invasive of the girls’ privacy) but
“Would have been even better if
they’re people I know,” as Lucas says.
“Next time I’m going to raise the
bounty and limit the range more. It’s
amazing what you can get, just by asking.” 25 Lucas anticipates that knowing
the girls involved would make the video
more satisfying. The invasion of private
space is part of the pleasure.
Aaron and Lucas respond very differently to the license-plate request, not
only because Aaron recognizes the
plate number but because he has something personal at stake in the fulfillment of the request, and in its asking.
Previously, the reader has seen Aaron
wonder why he is being asked to fulfill this or that request, but never
whether he should. Only when the request touches him personally does he
realize the damage that might be done
if it is fulfilled.
Aaron himself is later undermined
(in a small way) by another Tilly Here-and-Now user, fulfilling another of his
mother’s requests, when she discovers
he has been cast in the school play. On
the surface, this plot point lines up primarily with more typical concerns
about privacy. Aaron, who had hoped
to conceal the information about his
being cast in the play, is the one who has
been injured but, insofar as Aaron trusts
his mother less, she is also damaged.
Information control and performance.
The story repeatedly touches on the
theme of people pretending to be who
they are not, as signaled at the opening
of the story, when the reader learns Aaron has been cast in a play. A play is a performance, but the “deception” is a matter of mutual consent; the audience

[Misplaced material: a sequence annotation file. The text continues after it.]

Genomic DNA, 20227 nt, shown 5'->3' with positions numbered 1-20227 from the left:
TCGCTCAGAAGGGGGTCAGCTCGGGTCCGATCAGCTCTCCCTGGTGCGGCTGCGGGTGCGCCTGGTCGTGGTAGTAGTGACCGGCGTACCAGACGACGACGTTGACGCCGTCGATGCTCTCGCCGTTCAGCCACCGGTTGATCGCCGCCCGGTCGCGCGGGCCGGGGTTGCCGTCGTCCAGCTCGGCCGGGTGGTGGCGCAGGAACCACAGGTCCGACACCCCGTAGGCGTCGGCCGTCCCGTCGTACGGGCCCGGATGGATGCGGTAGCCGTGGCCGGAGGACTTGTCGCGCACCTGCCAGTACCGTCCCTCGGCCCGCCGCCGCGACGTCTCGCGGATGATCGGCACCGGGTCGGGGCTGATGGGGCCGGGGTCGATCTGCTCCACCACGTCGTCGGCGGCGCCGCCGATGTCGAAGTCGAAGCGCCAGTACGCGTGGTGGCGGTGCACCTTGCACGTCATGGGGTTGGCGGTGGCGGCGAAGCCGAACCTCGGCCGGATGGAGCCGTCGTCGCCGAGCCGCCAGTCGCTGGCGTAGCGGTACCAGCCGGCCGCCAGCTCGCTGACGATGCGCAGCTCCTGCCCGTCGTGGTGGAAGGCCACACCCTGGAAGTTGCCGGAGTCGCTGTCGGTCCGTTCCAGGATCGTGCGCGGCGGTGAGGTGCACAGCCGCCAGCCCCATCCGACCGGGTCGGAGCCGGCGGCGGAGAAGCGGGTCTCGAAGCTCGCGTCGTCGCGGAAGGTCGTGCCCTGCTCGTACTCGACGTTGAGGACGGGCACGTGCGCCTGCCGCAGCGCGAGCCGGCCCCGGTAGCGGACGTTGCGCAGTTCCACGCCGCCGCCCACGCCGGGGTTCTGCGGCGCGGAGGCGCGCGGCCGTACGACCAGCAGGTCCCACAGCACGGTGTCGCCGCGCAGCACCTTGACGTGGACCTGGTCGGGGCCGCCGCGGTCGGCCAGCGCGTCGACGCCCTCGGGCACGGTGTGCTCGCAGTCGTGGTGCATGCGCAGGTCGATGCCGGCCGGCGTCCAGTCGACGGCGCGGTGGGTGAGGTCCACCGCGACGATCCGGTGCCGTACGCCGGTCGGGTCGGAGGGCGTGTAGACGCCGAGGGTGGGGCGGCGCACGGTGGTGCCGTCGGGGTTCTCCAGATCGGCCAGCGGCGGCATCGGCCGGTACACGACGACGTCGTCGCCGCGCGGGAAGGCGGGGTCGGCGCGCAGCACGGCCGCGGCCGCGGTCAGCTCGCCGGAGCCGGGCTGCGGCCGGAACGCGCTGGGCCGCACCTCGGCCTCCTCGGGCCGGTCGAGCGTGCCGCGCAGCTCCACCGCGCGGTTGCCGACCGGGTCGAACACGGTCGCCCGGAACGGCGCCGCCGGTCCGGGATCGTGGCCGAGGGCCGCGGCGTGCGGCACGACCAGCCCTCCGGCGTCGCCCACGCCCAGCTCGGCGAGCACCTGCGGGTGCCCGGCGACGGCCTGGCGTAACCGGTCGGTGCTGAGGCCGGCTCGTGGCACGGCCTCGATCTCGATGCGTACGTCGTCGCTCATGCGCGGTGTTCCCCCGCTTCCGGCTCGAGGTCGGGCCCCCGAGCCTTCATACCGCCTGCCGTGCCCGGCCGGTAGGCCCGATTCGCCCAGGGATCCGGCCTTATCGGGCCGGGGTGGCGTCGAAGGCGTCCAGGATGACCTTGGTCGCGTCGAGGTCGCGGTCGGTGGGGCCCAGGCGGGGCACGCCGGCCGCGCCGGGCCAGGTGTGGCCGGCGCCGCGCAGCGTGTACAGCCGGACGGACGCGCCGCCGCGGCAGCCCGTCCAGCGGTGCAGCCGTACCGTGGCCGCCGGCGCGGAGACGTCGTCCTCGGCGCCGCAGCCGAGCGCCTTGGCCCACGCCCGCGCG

knows it is watching actors, and in this
sense the play does not represent a miscarriage of knowledge.
This non-deceptive deception dif-
fers from the way Aaron’s parents talk
to each other over dinner toward the
end of the story. Aaron knows by then
that his mother suspects his father of
cheating and he halfway suspects his
father as well, but they treat each oth-
er normally, as if nothing is wrong.
“He couldn’t hear anything different
in their tones. His mother acted like
she had never asked the question. His
father acted like he had nothing to
hide.” 25 Aaron’s mother, and possibly
his father as well, perform with an in-
tent to mislead. But whom are they mis-
leading—Aaron, each other, or both?
And when did the deception begin?
It is also worth raising the question of
whether, and how, Aaron’s own actions
qualify as misrepresentations, as in his
desire to keep his role in the play a secret, and his own Tilly request, which is
designed to distract Lucas from fulfilling his mother’s request.
Additional topics. Liu’s “
Here-and-Now” also raises issues of access control
and information integration, or combining different possibly innocuous
sources to complete more complex,
thorough, and possibly invasive records.
At one point, the reader’s perception
shifts when Aaron recognizes his father’s license plate. How do the different
ethical theories frame the possibility of
deanonymization in the story, either deliberately or accidental? Discussing
deanonymization can lead to further
discussion of hacking and Wikileaks,
trust and distrust in data scrubbing, as
well as other directions.
Ethical description writing assignment. The purpose of this assignment is
description. Addressing the points cited